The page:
Rolls Royce has 450 MW modular nuclear reactor design

Rolls-Royce’s director of technology and engineering, John Molyneux gave more details on Rolls-Royce’s new reactor design and the next steps in its development when speaking to the European Young Nuclear Generation Forum event in Manchester, organised by the European Nuclear Society and the UK Nuclear Institute.

Still without a publicized name, Rolls-Royce’s design is a pressurized water reactor in a close-coupled four-loop configuration. A team of about 150 people have been working on it for around two years. The first months were taken with major design decisions including the use of a light-water as coolant and moderator and to select the close-coupled arrangement of steam generators as opposed to integrating them into the reactor vessel, or adopting a more spread out design similar to today’s large reactors. At 450 MWe the output is higher than other innovative designs, and actually outside the usual range considered to define the SMR market of up to 300 MWe.

They are trying to make a design that is cost competitive with natural gas.

Rolls-Royce believes its SMR design will:
• Provide 450 MW, depending on the configuration, that’s the equivalent of up to 160 onshore wind turbines.
• Supply power to the grid in a timely manner at lower cost to the taxpayer and consumer, generating electricity that is at least as cheap (per MW) as power generated by today’s large scale reactors – potentially even cheaper when SMRs go into volume production.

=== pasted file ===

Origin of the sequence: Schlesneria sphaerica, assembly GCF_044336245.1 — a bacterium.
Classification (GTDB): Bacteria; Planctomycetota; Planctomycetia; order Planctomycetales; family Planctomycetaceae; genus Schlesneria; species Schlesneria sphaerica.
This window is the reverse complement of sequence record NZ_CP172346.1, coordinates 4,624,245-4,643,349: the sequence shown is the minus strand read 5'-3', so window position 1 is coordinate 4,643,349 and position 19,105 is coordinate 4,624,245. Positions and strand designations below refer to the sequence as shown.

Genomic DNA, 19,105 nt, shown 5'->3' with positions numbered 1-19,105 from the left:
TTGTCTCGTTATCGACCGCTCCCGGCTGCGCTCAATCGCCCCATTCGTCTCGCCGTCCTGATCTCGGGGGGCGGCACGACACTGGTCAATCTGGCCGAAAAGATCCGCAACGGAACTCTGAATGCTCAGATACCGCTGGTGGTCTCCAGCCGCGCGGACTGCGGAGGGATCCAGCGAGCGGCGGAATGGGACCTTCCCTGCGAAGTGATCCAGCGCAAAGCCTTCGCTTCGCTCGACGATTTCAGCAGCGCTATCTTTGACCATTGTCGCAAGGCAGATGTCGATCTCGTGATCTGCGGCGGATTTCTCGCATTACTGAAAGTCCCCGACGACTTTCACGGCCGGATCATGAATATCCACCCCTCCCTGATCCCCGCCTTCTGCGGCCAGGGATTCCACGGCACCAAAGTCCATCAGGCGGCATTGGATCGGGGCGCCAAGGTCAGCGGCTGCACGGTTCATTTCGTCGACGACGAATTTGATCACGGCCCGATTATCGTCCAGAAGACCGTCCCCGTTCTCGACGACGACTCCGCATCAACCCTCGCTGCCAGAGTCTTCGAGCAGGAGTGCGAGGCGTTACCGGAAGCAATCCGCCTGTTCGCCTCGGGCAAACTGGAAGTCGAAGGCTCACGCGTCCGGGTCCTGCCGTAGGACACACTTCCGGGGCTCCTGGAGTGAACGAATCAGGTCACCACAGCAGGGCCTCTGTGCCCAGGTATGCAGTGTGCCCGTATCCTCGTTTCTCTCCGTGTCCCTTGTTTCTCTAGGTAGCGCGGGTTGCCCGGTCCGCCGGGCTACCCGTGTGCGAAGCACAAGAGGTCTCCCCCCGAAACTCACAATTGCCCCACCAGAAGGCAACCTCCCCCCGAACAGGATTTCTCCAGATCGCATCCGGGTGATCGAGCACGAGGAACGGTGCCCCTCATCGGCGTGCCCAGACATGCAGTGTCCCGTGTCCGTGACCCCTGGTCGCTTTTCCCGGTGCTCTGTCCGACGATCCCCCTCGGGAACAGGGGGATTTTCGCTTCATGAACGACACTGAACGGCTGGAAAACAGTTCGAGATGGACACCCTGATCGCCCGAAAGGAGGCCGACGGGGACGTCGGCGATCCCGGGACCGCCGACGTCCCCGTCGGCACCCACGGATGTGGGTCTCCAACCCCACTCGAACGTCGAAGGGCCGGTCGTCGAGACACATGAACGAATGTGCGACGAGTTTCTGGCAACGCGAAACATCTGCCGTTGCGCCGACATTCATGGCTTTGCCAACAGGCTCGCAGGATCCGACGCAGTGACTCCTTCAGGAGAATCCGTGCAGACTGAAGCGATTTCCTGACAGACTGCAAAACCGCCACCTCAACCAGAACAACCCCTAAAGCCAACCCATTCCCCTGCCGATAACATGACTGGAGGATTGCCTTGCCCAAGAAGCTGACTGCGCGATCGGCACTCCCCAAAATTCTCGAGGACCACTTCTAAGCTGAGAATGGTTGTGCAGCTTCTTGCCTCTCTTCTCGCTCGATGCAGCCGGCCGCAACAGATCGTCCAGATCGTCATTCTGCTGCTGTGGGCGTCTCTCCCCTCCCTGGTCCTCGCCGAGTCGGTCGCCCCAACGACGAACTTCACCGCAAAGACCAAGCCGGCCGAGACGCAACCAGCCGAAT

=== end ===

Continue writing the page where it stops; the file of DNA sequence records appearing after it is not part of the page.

• Represent the lowest risk by using proven technology and best value by using a high degree of commercial or standardized off-the-shelf components.

• Be so compact (16 metres high and 4 metres in diameter) it can be transported by truck, train or even barge.
• Sit within a power station that would be roughly five and half times the size of the pitch at Wembley, which is just one-tenth the size of a typical large-scale reactor site (40,000m2 vs 400,000m2).
• Take just 5 years from the start of construction to the generation of the first electricity.
• Be up and running by 2028, maximizing the UK’s first-mover advantage in the race for exports.
• Minimize operating costs such as refueling and the burden of decommissioning.
• Last for 60 years.

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